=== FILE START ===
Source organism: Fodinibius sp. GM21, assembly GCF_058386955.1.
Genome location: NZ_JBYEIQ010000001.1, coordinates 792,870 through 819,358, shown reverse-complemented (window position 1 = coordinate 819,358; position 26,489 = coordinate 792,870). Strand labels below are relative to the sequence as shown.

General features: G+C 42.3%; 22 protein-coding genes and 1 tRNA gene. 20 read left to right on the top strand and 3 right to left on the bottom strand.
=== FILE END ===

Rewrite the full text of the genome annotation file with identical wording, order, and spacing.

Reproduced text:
Source organism: Fodinibius sp. GM21, assembly GCF_058386955.1.
Genome location: NZ_JBYEIQ010000001.1, coordinates 792,870 through 819,358, shown reverse-complemented (window position 1 = coordinate 819,358; position 26,489 = coordinate 792,870). Strand labels below are relative to the sequence as shown.

General features: G+C 42.3%; 22 protein-coding genes and 1 tRNA gene. 20 read left to right on the top strand and 3 right to left on the bottom strand.